SANTA ANA — About one month after being placed on paid administrative leave following allegations that he had had inappropriate sexual relations with subbordinate staff, OC Public Works Executive Manager, and Santa Ana City Councilman Carlos Bustamante has left the building, literally.
UPDATE: From the OC Register this afternoon we see how, again, county managers get special treatment.
Bustamante said in his resignation letter that he is not entitled to a 90-day severance package because he is voluntarily resigning, but said he has agreed to accept a 90-day severance package in exchange for not suing the county.
Regular employees do not get such options. It just doesn’t happen. Read the complete OC Register story here.
The Orange County Register reported last night:
County executive manager Carlos Bustamante, the target of an internal investigation into accusations that he had sexual encounters with his employees, resigned from his job Tuesday afternoon.
Bustamante, who is also a Santa Ana councilman, was put on paid administrative leave Sept. 12 after the county received an anonymous letter detailing allegations of a sexual nature against Bustamante, the director of administrative services for Orange County public works.
County CEO Tom Mauk confirmed Bustamante submitted a resignation letter Tuesday but declined to discuss whether the county’s investigation into the accusations against Bustamante had been completed or if it had been expanded to other employees in public works.
“I can’t confirm anything else,” Mauk said.
Each of the five county supervisors was handed an envelope containing copy of Bustamante’s resignation letter after Tuesday’s board meeting. Details of the letter were not publicly revealed.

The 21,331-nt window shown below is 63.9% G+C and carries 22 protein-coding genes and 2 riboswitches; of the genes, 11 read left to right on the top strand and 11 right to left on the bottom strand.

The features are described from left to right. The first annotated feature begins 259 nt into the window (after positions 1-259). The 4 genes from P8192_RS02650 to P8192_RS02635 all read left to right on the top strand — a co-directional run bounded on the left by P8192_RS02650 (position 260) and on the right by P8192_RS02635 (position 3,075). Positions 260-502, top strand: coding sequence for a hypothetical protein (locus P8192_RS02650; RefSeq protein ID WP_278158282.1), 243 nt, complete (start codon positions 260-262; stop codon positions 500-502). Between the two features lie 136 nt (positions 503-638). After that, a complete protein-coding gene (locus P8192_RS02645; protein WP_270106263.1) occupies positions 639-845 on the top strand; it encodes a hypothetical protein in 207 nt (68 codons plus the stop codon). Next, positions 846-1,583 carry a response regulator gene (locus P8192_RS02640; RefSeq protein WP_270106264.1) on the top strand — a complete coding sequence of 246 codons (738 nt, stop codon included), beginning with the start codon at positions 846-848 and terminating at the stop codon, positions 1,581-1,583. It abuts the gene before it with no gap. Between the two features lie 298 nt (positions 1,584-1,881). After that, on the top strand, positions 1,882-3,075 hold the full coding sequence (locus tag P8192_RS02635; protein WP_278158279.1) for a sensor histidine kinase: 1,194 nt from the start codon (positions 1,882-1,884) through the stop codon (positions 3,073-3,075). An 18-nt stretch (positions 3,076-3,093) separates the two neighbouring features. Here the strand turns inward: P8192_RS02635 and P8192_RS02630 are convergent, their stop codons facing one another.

I can only presume that the allegations placed Bustamante in a position where he had two choices, stay and fight and likely face involuntary termination from his high level position, or cut and run while he could. The burning question is whether he will choose to resign his position on the Santa Ana City Council. The determination of his fitness to serve as an elected official after such allegations is between him and the voters of Santa Ana who will have the opportunity to decide a little more than a year from now in November 2012.
Bustamante was once a rising star in the Orange County Republican Party as one of the few Latino’s in the party elected to a City Council. It should be interesting to see who joins in the calls for him to resign.
If it wasn’t for the fact that I don’t trust the Santa Ana City Council to make a good decision on a replacement I would probably join the calls for him to step aside. The allegations of infidelity by Bustamante have circulated for years. There has been no actual change other than greater public awareness to his character. The voters chose to reelect him in 2008 after his now infamous water-bra comment.
We’ll have to watch and see what the fall out is in the coming weeks.